Scientists have uncovered a “hidden” chapter of the Bible written about 1,500 years ago in a manuscript stored in the Vatican Library.
The previously lost section represents one of the earliest translations of the Gospels, written in Old Syriac script, which long eluded scholars for a rather simple reason: the text had been erased over a millennium ago.
Per a report from The Independent, the practice of erasing and reusing manuscripts was relatively common during the Middle Ages. Parchment was scarce, so when scribes were tasked with updating translations of the Bible and other books, it often meant fully replacing the original text.
Grigory Kessel, a researcher from the Austrian Academy of Sciences, analyzed one updated script, utilizing UV light to reveal traces of the ancient Syriac text. He and his team then uncovered the long-lost Syriac interpretation of chapters 11 through 12 from Matthew.
“The tradition of Syriac Christianity knows several translations of the Old and New Testaments,” he said. “Until recently, only two manuscripts were known to contain the Old Syriac translation of the gospels.”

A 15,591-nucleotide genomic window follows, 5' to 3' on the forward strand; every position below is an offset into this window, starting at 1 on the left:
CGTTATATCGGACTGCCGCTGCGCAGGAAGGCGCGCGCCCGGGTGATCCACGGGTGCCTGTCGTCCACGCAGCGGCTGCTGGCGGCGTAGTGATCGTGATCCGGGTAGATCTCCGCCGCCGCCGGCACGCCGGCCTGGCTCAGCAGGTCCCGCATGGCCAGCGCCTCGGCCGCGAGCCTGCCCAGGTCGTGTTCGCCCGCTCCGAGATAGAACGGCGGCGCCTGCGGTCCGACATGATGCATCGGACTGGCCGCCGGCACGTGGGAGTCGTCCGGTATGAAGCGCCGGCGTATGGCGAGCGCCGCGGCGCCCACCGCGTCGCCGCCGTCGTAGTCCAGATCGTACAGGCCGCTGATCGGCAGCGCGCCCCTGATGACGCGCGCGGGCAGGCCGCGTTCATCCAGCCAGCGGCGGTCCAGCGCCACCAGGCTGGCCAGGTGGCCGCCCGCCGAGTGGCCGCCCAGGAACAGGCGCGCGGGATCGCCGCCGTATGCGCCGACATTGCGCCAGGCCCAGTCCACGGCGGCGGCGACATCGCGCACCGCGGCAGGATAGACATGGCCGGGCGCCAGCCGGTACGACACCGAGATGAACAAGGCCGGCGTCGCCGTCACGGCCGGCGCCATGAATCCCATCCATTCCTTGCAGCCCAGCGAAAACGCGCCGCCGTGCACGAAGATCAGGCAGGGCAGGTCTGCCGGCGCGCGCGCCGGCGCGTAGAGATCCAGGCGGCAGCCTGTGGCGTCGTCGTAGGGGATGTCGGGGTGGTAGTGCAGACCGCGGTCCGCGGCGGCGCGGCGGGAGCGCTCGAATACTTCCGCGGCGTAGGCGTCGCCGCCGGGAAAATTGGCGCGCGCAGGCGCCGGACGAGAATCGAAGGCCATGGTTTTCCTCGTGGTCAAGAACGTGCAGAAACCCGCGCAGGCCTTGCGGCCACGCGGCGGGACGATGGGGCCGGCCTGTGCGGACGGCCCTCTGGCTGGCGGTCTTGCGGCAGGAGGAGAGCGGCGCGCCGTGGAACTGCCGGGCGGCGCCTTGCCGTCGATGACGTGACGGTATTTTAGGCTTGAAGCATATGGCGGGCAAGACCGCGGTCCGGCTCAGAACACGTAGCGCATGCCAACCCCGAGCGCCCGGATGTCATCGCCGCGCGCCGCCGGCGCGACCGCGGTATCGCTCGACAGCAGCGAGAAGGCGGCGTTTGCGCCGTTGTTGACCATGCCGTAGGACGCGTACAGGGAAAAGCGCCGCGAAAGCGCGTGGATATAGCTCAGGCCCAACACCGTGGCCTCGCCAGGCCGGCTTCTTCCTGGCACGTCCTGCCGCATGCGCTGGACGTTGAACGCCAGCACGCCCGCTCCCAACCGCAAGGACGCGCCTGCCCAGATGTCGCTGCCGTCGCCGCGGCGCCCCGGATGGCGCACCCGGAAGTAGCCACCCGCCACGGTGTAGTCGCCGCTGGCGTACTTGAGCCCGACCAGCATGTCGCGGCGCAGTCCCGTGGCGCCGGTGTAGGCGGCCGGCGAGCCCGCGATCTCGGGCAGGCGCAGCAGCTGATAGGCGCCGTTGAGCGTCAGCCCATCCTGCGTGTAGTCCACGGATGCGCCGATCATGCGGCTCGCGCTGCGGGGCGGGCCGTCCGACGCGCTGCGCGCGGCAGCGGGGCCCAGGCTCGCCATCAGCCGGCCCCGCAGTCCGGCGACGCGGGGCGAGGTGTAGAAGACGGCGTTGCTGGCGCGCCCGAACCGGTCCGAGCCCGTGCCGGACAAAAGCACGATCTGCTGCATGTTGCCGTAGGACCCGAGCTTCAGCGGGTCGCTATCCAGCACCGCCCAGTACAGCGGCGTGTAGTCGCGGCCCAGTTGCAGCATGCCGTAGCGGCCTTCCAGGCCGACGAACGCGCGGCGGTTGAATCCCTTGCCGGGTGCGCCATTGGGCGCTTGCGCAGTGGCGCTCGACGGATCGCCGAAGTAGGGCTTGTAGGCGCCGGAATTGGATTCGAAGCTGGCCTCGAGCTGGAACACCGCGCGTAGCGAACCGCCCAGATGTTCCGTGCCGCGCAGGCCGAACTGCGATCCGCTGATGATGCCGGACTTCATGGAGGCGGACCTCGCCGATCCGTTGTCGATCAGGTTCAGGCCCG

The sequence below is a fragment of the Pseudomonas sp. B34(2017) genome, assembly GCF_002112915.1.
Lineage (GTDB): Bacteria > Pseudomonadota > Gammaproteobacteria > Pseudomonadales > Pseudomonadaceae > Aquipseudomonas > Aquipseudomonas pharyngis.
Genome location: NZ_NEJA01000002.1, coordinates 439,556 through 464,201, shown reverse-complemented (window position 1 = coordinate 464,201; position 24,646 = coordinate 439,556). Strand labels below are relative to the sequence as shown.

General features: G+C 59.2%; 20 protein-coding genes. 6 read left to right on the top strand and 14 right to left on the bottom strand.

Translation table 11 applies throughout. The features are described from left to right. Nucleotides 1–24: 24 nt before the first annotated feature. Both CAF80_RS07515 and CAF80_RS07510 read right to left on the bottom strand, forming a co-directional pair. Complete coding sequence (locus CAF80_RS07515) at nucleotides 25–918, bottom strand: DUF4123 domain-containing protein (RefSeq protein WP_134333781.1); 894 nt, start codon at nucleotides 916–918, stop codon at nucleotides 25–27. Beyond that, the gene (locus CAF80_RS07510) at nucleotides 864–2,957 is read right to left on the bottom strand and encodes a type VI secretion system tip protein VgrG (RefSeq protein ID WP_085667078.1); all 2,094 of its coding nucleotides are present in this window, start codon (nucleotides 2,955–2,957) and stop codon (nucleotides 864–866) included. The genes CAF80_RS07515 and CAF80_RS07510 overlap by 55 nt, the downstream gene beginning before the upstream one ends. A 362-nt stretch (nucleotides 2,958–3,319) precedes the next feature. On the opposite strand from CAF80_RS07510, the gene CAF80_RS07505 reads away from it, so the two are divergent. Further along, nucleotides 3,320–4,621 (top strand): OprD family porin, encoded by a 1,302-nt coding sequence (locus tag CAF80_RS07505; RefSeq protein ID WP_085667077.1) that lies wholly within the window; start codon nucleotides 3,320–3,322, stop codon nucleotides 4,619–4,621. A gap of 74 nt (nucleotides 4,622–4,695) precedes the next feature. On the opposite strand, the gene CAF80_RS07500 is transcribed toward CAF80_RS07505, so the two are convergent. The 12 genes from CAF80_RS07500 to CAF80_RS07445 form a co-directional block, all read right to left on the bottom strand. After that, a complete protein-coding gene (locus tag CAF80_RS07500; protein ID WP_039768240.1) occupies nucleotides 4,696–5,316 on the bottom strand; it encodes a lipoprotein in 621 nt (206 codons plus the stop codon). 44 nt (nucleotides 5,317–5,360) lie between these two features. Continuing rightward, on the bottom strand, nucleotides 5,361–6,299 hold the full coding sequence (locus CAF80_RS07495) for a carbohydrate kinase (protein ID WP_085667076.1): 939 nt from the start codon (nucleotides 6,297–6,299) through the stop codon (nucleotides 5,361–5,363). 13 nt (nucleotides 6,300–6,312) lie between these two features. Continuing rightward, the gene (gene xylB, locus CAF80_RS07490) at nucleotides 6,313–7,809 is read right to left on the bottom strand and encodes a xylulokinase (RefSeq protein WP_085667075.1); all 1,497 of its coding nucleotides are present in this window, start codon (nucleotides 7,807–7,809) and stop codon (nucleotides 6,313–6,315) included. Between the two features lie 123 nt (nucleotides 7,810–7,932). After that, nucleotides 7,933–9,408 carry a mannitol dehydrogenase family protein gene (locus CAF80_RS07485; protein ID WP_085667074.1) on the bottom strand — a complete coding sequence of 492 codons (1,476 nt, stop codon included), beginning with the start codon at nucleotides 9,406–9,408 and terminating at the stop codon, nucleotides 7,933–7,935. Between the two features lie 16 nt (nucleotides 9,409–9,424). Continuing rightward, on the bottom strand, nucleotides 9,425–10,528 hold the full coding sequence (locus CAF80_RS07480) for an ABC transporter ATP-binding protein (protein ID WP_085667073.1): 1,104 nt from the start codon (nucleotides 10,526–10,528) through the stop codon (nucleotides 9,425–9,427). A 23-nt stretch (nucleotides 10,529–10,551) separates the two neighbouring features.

One of these manuscripts is kept in the British Library in London; the other is stored in St. Catherine’s Monastery at Mount Sinai. Fragments of a third manuscript were also recently found during the “Sinai Palimpsests Project.”
The project aims to use state-of-the-art spectral imaging processes to recover erased texts from old manuscripts being kept at St. Catherine’s, the world’s oldest continually operating monastery.
The most recently discovered Syriac manuscript fragments found by Kessel in the Vatican Library were actually hidden under three layers of the manuscript. In other words, the Old Syriac text had been erased and written over, and then the same was later done to that text.
“The Gospel text is hidden in the sense that the early 6th-century parchment copy of the Gospels Book was reused twice,” Kessel explained to The Daily Mail, “and today on the same page one can find three layers of writing (Syriac – Greek – Georgian).”